Police trainers test the sequential method of photo lineups recommended in a model policy developed by LEMIT.
Law enforcement instructors from across Texas participated in the inaugural training for eyewitness identification procedures offered by the Law Enforcement Management Institute of Texas at Sam Houston State University.
A total 61 representatives from state agencies, police departments, sheriff and constable offices, and school and campus police participated in a “Train the Trainer Program,” which provided information on the day-to-day applications of the policy in the field so they could teach officers in their agencies or region how to conduct the practice properly. It is one of four trainings offered by LEMIT and eight trainings provided by the Texas Police Chiefs Association.
Dr. Rita Watkins “This train the trainer is designed to get the teaching materials out to the entire state,” said Dr. Rita Watkins, Executive Director of LEMIT.
Texas leads the nation is the number of criminal cases that have been overturned by faulty eyewitness identification practices. The Texas Legislature charged LEMIT with developing a model policy and procedures based on scientific evidence and best practices that could serve as a guide for Texas law enforcement. All Texas agencies that use eyewitness identification are required to adopt a policy by September 2012.
Dr. Bill Wells explains 30 years of research on live and photo lineups.The trainers received materials, instruction and hands-on practice in conducting photo and live line ups as well as “show up” procedures, where suspects are presented to witnesses to identify shortly after a crime occurs. Based on 30 years of research, LEMIT recommends the use of blind or blinded sequential procedures, but showed instructors how to reduce false identification through other methods. In a blind sequential process, witnesses are shown photos one at a time by someone who does not know who the suspect is. A blinded process is done by an investigator in the case who does not know the order in which the photos are shown so no cues can be provided about the suspect.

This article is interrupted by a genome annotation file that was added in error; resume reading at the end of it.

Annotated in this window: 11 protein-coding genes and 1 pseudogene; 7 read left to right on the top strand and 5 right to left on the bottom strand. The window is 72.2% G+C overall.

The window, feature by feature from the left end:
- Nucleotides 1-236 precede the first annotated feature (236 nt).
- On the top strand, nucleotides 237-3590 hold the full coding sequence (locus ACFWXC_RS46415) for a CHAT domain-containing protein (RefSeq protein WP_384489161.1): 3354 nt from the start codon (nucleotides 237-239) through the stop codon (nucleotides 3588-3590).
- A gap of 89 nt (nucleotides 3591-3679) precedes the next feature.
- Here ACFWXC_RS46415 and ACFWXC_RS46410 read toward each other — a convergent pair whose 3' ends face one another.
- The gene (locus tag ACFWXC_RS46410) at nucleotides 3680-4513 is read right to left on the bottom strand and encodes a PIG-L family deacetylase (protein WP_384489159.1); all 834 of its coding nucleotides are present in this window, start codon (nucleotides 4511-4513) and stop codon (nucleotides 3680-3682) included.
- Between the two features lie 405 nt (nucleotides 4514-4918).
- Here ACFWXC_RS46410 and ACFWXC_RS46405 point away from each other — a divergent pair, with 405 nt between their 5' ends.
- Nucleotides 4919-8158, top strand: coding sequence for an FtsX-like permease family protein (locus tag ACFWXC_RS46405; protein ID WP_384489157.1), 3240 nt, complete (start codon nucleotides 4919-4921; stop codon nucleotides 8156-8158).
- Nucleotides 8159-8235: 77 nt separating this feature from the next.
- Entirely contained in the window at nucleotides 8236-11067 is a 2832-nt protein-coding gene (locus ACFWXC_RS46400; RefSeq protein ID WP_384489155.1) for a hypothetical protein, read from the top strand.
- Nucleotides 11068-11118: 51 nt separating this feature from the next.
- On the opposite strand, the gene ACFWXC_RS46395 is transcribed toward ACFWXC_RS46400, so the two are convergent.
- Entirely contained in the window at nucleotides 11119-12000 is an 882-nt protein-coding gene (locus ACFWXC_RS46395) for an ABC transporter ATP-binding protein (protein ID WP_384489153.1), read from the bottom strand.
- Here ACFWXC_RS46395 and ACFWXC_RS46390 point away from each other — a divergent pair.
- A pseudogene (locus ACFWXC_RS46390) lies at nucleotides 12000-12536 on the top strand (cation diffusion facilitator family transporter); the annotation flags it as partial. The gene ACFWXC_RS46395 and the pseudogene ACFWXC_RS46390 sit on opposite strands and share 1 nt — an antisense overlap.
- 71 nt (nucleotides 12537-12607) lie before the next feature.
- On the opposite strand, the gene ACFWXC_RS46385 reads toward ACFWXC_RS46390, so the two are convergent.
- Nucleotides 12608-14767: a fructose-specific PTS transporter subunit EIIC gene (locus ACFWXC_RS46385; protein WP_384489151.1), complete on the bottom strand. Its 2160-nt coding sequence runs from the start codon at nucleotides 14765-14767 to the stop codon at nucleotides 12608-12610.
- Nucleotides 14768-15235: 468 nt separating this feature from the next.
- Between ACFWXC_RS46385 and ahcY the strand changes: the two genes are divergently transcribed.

Many agencies traditionally have used a simultaneous process, where photos are shown all at once. In addition to the process used, the training also provided information on how to select photos or fillers for the lineup, instruction that should be read and signed by witnesses, methods of documenting the procedure, and how to address witnesses who are illiterate or have limited English proficiency.
Participants demonstrate the six-pack method, which is not recommended by the LEMIT policy.LEMIT discourages the use of show up procedures because they tend to be very prejudicial. They should only be used when necessary and should be limited to within two hours of the crime. While safety issues are paramount, whenever possible, the suspect should not be brought in a patrol car, handcuffed or restrained in any way. If there is more than one eyewitness, a show up should only be used with one witness, while the remaining witnesses should view a photo or live lineup.
Trainers also received background information on the research, legal cases, and the legislation as well as 60 Minutes video on a case study of a North Carolina man who was wrongly convicted of rape. LEMIT also received feedback from the trainers on issues they face in the field and how to clarify content in the training materials that will be provided to law enforcement agencies.
Dr. Phillip Lyons explains the statement that should be read to witnesses.The eight-hour session was led by faculty and staff from LEMIT, SHSU and the Texas Police Chiefs Association. They urged law enforcement instructors to confer with the district attorneys in their counties to customize their policy and practices.
LEMIT presented “Train the Trainer” sessions in Plano and Huntsville and its final training will be held on July 11 in Austin. For more information on the LEMIT sessions, visit www.lemitonline.com. The Texas Police Chiefs Association plans to offer up to eight sessions to train representatives from smaller agencies in the state on the model policy.
“LEMIT is fortunate in being a training provider because of a grant from the Court of Criminal Appeals,” said Dr. Watkins. “Judge Barbara Hervey was very helpful.”